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Rapport de pays: Ecuador

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18 nov. 2015

Return to Conscientious Objection: A Practical Companion for Movements

Rafael Uzcategui is a Venezuelan conscientious objector, author, and human rights activist who has been active with War Resisters' International, and in antimilitarism more generally, for many years. Here, he summarises the main tendencies of the Latin American conscientious objection movement, and details how his own nonviolent anarchist position fits into this picture.

During the eighties, many Latin American countries were living under military dictatorships or suffering the consequences of civil war. These were also the days of the Cold War, during which the US considered Latin America one of its 'zones of influence': almost like a back garden. The traumatic and progressive democratisation process meant that broad swathes of the continent's youth developed an antimilitarist sentiment, which began to take on an organised and political dimension. As an adolescent at the beginning of the nineties in Barquisimeto, a town 5 hours away from the Venezuelan capital of Caracas, my peers and I had to hide ourselves twice a year for fifteen days, to avoid compulsory military service. Otherwise they would seize us on the streets and, without wasting words, force us into a truck, with others just as terrified, and from there take us to the barracks. For many of us, these forced recruitment raids or 'press gangs' were the starting point for our rejection of authority and of the military uniform.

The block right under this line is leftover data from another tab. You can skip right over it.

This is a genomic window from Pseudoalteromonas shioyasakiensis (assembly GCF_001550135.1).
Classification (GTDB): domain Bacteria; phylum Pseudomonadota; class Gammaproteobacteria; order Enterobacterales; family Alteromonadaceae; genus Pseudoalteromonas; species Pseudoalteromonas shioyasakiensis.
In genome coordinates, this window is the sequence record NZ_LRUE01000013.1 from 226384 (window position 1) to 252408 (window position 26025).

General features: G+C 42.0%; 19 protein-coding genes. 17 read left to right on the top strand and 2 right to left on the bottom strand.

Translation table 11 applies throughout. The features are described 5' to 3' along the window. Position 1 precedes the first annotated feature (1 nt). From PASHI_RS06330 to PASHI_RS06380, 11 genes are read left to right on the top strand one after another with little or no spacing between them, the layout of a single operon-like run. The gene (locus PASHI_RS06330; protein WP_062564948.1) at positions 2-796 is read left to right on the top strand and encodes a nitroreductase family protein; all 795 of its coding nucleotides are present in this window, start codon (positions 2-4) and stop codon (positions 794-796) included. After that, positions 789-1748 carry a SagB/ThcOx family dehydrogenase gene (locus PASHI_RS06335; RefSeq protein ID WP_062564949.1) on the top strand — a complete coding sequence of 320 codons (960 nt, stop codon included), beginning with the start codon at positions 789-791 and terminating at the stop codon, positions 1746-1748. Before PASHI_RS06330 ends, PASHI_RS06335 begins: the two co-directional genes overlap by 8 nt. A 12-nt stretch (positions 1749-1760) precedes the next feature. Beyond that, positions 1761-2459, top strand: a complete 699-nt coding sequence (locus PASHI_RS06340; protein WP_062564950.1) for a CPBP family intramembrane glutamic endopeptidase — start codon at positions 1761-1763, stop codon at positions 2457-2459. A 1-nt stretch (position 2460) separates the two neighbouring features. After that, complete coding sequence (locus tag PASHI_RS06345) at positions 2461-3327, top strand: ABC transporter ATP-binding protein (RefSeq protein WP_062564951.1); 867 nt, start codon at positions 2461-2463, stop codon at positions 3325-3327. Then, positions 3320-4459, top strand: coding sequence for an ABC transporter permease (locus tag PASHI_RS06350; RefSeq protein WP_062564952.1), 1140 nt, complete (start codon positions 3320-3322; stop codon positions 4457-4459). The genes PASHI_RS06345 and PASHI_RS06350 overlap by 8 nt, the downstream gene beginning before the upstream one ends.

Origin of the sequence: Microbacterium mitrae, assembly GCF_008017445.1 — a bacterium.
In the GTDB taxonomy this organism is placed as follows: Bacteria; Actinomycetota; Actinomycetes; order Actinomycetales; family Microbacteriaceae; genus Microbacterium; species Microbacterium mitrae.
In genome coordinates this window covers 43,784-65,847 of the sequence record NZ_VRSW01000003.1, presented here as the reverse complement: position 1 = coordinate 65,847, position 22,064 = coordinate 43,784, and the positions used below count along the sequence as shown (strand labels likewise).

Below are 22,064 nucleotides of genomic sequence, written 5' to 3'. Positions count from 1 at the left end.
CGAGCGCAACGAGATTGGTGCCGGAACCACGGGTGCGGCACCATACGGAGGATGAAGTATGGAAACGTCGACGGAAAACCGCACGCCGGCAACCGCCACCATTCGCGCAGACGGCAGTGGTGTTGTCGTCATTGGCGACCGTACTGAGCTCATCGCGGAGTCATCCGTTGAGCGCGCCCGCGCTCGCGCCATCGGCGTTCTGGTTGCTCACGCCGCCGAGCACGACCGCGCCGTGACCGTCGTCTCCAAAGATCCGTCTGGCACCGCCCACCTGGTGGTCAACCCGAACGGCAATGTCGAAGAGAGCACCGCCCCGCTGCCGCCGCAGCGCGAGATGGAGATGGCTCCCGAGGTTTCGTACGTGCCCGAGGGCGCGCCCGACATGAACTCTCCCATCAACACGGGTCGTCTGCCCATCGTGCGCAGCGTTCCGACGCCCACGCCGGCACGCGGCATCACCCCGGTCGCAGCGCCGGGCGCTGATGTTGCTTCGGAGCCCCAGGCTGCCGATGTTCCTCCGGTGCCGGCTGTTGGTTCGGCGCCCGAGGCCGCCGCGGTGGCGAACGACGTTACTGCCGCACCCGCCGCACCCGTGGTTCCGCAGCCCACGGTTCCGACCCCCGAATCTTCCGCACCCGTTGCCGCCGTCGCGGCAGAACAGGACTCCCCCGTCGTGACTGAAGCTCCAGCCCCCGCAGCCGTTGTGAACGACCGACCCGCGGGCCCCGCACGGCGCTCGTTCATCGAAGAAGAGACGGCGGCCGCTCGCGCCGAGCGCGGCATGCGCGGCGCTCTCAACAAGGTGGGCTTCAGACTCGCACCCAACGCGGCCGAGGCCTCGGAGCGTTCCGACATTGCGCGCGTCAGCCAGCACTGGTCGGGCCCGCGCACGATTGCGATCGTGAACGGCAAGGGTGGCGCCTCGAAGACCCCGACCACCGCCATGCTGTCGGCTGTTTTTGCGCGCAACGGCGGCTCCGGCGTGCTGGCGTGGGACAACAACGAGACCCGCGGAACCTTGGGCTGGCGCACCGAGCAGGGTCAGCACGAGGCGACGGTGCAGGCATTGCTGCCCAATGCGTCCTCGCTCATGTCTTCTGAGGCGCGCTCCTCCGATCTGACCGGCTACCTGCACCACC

31 mars 2008

The Ibero-American Convention on Young People's Rights, which entered into force on 1 March 2008, explicitly recognises the right to conscientious objection. Article 12 of the Convention reads: "Young people have the right to form a conscientious objection against compulsory military service." It also includes a commitment of states to create legal instruments to safeguard this right, and to progressively end compulsory military service.

31 août 2007

On 27 June 2007, the Constitutional Tribunal of Ecuador decided about the constitutionality of the military service law of the country.

31 mai 2007

A case of conscientious objection from Ecuador has been admitted to the Inter-American Commission on Human Rights.  The case has been filed by Xavier Leon, an active member of the Ecuadorian conscientious objectors' movement.

21 avr. 1998

1 Conscription

conscription exists

Art. 168 of the Constitution states that "Military service is compulsory for Ecuadorians in the form determined by law." The 15 September 1994 Law on Compulsory Military Service regulates military service. Recently, on 15 August 1997, a new regulation on the application of this law was issued (Reglamento de aplicaci--n a la ley de Servicio Militar Obligatorio).